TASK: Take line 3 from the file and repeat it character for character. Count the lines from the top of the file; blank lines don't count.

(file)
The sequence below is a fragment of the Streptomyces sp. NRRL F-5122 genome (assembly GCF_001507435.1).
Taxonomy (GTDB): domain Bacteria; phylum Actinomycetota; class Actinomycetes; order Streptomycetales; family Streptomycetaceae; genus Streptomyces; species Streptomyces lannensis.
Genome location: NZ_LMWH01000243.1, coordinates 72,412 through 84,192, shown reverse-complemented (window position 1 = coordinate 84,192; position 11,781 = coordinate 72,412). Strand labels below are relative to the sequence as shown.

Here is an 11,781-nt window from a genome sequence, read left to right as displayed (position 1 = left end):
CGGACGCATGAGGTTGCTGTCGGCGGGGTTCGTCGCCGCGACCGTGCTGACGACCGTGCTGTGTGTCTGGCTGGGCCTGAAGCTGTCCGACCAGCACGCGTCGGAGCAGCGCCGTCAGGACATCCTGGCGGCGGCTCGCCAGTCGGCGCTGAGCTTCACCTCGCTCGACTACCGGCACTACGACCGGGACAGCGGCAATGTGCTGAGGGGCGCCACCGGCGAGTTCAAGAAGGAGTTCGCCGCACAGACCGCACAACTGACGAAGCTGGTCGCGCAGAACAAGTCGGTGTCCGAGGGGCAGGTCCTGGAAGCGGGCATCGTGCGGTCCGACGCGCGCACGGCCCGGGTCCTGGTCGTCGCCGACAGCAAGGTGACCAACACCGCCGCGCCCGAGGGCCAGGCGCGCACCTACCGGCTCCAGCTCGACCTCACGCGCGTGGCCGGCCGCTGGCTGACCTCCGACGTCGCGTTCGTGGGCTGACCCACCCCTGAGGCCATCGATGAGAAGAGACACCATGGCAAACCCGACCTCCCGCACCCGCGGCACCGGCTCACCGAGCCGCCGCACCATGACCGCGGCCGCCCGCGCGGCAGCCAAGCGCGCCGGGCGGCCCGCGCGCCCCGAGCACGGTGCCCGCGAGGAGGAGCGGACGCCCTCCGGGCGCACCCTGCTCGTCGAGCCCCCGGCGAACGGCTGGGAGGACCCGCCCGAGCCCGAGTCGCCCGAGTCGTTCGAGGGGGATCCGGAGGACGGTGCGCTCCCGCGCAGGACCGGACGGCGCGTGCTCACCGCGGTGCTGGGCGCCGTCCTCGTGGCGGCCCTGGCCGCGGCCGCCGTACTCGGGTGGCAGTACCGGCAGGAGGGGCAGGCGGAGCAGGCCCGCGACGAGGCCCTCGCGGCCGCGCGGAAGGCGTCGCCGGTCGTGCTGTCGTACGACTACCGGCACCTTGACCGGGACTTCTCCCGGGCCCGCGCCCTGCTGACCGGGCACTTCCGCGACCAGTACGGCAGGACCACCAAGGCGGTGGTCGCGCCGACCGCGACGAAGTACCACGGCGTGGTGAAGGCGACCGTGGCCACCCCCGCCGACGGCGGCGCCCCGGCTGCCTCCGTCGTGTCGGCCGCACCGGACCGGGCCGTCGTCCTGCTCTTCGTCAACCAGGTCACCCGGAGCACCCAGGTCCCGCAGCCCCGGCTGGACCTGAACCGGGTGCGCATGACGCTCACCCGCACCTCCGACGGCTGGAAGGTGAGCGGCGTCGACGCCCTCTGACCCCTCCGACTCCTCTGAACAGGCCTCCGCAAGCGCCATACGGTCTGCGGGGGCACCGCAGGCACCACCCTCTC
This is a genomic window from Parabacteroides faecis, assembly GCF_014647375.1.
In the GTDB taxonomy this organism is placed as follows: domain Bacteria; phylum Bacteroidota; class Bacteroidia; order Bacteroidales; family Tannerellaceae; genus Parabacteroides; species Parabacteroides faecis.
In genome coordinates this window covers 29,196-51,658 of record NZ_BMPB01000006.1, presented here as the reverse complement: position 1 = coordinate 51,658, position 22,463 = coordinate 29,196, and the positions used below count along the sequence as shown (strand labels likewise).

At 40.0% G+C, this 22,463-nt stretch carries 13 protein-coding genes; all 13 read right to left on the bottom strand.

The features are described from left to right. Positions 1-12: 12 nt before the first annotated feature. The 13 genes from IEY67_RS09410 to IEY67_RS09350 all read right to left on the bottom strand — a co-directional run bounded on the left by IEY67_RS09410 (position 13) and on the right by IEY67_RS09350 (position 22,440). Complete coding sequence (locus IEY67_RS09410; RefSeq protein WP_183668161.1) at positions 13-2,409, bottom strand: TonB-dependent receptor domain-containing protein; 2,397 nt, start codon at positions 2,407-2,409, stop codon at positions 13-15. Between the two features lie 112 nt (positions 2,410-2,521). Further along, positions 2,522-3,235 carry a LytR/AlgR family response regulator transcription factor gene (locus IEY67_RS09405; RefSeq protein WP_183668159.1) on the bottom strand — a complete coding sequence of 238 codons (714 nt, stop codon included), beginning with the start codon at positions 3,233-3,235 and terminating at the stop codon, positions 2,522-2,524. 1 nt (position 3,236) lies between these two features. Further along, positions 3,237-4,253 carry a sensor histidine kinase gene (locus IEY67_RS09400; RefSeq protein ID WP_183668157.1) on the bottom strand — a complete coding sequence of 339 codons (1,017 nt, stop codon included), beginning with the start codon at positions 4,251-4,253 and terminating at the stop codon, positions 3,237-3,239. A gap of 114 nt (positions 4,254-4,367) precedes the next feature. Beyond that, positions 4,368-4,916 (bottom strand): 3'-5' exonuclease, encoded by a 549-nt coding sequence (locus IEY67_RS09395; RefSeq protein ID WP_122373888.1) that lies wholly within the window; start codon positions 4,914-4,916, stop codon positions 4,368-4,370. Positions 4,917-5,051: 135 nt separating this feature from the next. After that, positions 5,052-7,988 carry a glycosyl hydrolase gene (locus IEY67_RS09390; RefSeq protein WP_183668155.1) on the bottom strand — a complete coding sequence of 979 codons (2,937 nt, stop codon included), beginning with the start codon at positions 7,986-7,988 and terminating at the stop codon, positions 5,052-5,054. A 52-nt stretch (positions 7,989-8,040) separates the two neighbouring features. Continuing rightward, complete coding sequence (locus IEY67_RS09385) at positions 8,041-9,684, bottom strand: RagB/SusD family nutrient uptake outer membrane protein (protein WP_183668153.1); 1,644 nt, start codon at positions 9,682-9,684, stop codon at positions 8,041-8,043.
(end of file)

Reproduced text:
Genome location: NZ_LMWH01000243.1, coordinates 72,412 through 84,192, shown reverse-complemented (window position 1 = coordinate 84,192; position 11,781 = coordinate 72,412). Strand labels below are relative to the sequence as shown.